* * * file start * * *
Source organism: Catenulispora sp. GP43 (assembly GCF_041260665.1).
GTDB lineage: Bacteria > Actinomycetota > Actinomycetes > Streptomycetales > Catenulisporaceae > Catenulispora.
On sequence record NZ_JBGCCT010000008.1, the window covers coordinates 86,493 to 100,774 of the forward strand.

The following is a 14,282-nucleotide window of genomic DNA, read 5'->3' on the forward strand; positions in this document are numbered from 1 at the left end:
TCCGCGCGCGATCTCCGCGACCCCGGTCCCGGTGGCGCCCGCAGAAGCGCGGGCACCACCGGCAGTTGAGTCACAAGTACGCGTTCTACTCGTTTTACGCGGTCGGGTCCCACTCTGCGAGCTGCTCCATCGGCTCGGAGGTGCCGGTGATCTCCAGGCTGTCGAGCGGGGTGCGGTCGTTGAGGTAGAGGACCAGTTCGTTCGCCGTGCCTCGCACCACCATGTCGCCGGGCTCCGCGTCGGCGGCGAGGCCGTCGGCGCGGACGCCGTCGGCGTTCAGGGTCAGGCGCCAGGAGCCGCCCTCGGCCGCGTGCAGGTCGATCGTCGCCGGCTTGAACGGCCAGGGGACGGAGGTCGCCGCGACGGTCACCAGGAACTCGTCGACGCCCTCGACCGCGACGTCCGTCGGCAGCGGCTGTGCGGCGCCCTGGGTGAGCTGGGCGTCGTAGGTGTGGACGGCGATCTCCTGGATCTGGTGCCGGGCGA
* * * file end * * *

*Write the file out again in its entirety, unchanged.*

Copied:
Source organism: Catenulispora sp. GP43 (assembly GCF_041260665.1).
GTDB lineage: Bacteria > Actinomycetota > Actinomycetes > Streptomycetales > Catenulisporaceae > Catenulispora.
On sequence record NZ_JBGCCT010000008.1, the window covers coordinates 86,493 to 100,774 of the forward strand.

The following is a 14,282-nucleotide window of genomic DNA, read 5'->3' on the forward strand; positions in this document are numbered from 1 at the left end:
TCCGCGCGCGATCTCCGCGACCCCGGTCCCGGTGGCGCCCGCAGAAGCGCGGGCACCACCGGCAGTTGAGTCACAAGTACGCGTTCTACTCGTTTTACGCGGTCGGGTCCCACTCTGCGAGCTGCTCCATCGGCTCGGAGGTGCCGGTGATCTCCAGGCTGTCGAGCGGGGTGCGGTCGTTGAGGTAGAGGACCAGTTCGTTCGCCGTGCCTCGCACCACCATGTCGCCGGGCTCCGCGTCGGCGGCGAGGCCGTCGGCGCGGACGCCGTCGGCGTTCAGGGTCAGGCGCCAGGAGCCGCCCTCGGCCGCGTGCAGGTCGATCGTCGCCGGCTTGAACGGCCAGGGGACGGAGGTCGCCGCGACGGTCACCAGGAACTCGTCGACGCCCTCGACCGCGACGTCCGTCGGCAGCGGCTGTGCGGCGCCCTGGGTGAGCTGGGCGTCGTAGGTGTGGACGGCGATCTCCTGGATCTGGTGCCGGGCGA